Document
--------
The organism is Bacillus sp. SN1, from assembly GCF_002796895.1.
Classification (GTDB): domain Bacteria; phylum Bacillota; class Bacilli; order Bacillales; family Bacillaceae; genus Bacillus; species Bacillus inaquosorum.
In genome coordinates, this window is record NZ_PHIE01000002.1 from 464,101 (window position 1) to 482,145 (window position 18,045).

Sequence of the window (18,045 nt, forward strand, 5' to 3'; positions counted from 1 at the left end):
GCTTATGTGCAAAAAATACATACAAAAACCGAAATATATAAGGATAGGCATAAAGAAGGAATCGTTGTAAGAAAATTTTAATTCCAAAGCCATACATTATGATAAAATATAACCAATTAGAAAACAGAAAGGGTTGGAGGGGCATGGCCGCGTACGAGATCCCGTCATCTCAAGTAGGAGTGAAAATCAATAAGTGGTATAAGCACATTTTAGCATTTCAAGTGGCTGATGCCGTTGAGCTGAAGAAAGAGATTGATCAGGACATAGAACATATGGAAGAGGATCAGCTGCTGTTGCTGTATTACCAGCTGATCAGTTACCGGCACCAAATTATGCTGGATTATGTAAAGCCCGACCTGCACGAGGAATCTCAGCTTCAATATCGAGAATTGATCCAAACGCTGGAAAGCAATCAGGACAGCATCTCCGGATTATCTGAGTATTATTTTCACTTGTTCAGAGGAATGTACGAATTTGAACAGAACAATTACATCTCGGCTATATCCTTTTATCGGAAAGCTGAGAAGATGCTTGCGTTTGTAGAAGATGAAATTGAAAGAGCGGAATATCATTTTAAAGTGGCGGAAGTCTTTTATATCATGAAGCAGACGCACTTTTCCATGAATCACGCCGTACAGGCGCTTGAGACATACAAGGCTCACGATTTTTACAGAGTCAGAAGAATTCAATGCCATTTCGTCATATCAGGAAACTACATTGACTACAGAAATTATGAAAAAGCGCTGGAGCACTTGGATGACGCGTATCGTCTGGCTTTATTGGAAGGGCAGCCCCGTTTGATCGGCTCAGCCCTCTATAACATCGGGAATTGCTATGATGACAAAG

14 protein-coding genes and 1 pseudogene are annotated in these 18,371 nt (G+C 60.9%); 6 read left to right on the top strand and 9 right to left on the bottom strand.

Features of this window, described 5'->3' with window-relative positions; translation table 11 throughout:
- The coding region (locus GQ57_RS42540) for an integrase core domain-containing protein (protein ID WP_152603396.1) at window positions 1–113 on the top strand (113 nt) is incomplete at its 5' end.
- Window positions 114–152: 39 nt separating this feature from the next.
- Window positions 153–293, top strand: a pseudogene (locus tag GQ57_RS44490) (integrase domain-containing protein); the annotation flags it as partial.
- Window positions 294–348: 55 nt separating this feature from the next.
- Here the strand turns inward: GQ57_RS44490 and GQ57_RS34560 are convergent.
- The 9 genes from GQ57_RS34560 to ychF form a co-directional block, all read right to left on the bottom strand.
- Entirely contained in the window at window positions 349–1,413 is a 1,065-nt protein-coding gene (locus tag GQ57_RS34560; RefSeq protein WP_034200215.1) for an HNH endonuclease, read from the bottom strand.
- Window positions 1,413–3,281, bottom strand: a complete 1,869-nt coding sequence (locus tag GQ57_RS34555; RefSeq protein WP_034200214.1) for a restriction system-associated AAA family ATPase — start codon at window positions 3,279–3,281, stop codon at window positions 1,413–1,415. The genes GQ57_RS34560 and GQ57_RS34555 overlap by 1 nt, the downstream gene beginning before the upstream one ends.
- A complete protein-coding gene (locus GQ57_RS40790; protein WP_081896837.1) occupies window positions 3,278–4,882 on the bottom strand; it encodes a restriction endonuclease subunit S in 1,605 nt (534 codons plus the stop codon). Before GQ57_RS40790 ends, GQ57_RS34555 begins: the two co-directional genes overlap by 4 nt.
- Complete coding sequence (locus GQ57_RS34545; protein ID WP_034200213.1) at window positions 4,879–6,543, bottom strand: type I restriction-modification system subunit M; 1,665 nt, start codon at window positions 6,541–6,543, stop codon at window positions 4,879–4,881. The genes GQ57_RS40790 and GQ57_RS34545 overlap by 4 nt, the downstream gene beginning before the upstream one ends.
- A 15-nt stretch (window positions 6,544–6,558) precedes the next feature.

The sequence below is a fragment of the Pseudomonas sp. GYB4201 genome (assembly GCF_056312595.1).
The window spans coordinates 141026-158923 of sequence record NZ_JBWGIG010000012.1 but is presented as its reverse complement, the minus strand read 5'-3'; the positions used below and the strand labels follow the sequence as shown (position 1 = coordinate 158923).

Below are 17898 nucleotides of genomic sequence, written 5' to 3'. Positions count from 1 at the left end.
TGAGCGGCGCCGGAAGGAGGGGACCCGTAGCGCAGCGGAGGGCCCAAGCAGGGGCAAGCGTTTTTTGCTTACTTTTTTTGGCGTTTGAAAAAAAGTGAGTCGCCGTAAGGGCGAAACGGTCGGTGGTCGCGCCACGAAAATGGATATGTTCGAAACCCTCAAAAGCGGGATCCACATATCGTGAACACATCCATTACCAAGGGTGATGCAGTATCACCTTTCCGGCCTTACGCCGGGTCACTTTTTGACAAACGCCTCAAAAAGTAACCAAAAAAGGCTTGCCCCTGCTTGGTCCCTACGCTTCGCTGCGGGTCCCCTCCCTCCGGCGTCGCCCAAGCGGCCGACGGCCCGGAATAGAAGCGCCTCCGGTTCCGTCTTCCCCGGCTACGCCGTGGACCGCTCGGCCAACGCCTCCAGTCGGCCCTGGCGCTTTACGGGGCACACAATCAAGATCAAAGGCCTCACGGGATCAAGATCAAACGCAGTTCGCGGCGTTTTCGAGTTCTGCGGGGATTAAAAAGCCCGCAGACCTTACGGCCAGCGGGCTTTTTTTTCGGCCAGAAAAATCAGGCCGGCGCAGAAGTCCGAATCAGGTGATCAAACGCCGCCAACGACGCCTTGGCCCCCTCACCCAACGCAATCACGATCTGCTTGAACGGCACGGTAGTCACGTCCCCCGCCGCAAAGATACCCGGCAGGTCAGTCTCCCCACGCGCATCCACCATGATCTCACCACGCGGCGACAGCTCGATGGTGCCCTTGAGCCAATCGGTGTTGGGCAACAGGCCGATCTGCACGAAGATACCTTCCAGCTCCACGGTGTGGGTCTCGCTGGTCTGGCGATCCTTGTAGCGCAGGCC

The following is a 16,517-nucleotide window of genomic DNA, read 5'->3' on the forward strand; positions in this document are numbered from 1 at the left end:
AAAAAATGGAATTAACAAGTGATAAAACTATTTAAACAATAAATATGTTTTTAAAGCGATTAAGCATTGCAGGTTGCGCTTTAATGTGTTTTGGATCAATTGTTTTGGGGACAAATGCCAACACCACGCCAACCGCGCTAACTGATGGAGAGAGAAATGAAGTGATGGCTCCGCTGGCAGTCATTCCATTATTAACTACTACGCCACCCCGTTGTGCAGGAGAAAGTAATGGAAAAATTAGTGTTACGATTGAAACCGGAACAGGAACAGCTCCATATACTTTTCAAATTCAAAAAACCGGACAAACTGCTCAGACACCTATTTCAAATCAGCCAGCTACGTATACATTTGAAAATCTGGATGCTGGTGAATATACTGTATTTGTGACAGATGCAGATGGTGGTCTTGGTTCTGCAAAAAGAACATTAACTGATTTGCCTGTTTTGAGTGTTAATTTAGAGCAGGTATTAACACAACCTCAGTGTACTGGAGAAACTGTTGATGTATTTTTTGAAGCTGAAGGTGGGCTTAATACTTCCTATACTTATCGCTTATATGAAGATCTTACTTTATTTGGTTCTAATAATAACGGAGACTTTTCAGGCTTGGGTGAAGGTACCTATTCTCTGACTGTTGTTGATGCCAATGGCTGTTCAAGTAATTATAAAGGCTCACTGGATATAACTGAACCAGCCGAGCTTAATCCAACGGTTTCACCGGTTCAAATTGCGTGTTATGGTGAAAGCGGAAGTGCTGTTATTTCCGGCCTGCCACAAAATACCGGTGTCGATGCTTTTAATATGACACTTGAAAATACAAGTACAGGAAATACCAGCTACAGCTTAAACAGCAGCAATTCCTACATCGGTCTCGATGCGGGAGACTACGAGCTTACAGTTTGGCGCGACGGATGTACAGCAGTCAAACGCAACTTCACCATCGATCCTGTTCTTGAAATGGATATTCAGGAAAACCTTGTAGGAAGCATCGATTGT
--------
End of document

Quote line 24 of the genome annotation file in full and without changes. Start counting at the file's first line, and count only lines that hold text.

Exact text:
AAAAAATGGAATTAACAAGTGATAAAACTATTTAAACAATAAATATGTTTTTAAAGCGATTAAGCATTGCAGGTTGCGCTTTAATGTGTTTTGGATCAATTGTTTTGGGGACAAATGCCAACACCACGCCAACCGCGCTAACTGATGGAGAGAGAAATGAAGTGATGGCTCCGCTGGCAGTCATTCCATTATTAACTACTACGCCACCCCGTTGTGCAGGAGAAAGTAATGGAAAAATTAGTGTTACGATTGAAACCGGAACAGGAACAGCTCCATATACTTTTCAAATTCAAAAAACCGGACAAACTGCTCAGACACCTATTTCAAATCAGCCAGCTACGTATACATTTGAAAATCTGGATGCTGGTGAATATACTGTATTTGTGACAGATGCAGATGGTGGTCTTGGTTCTGCAAAAAGAACATTAACTGATTTGCCTGTTTTGAGTGTTAATTTAGAGCAGGTATTAACACAACCTCAGTGTACTGGAGAAACTGTTGATGTATTTTTTGAAGCTGAAGGTGGGCTTAATACTTCCTATACTTATCGCTTATATGAAGATCTTACTTTATTTGGTTCTAATAATAACGGAGACTTTTCAGGCTTGGGTGAAGGTACCTATTCTCTGACTGTTGTTGATGCCAATGGCTGTTCAAGTAATTATAAAGGCTCACTGGATATAACTGAACCAGCCGAGCTTAATCCAACGGTTTCACCGGTTCAAATTGCGTGTTATGGTGAAAGCGGAAGTGCTGTTATTTCCGGCCTGCCACAAAATACCGGTGTCGATGCTTTTAATATGACACTTGAAAATACAAGTACAGGAAATACCAGCTACAGCTTAAACAGCAGCAATTCCTACATCGGTCTCGATGCGGGAGACTACGAGCTTACAGTTTGGCGCGACGGATGTACAGCAGTCAAACGCAACTTCACCATCGATCCTGTTCTTGAAATGGATATTCAGGAAAACCTTGTAGGAAGCATCGATTGT